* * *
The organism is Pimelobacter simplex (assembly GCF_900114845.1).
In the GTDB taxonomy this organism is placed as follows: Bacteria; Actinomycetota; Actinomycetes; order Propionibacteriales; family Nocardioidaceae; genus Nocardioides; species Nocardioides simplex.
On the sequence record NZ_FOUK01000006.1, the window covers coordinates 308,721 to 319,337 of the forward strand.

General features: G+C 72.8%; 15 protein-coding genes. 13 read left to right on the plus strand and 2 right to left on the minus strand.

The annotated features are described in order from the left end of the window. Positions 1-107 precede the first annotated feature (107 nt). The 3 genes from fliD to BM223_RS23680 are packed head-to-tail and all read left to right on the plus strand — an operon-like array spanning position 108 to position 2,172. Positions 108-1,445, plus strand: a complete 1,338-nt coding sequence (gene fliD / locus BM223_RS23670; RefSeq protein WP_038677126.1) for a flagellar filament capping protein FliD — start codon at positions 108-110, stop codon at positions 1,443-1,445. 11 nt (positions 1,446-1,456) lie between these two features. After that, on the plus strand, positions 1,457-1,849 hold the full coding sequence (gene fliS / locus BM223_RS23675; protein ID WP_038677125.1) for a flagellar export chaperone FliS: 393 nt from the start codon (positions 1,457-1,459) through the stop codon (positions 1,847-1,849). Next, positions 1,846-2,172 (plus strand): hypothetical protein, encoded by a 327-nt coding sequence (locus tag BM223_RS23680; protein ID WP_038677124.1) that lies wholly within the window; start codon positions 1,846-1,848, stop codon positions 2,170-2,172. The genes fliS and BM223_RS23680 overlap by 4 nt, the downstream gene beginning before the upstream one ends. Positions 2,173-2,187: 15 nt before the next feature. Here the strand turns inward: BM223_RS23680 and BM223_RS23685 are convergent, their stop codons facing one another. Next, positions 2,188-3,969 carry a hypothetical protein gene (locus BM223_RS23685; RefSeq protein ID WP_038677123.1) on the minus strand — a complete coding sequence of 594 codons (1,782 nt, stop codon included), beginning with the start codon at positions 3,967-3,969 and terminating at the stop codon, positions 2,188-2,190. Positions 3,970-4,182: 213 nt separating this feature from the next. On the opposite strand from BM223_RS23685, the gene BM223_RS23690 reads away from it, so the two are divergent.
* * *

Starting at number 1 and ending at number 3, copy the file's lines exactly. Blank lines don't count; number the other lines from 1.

The organism is Pimelobacter simplex (assembly GCF_900114845.1).
In the GTDB taxonomy this organism is placed as follows: Bacteria; Actinomycetota; Actinomycetes; order Propionibacteriales; family Nocardioidaceae; genus Nocardioides; species Nocardioides simplex.
On the sequence record NZ_FOUK01000006.1, the window covers coordinates 308,721 to 319,337 of the forward strand.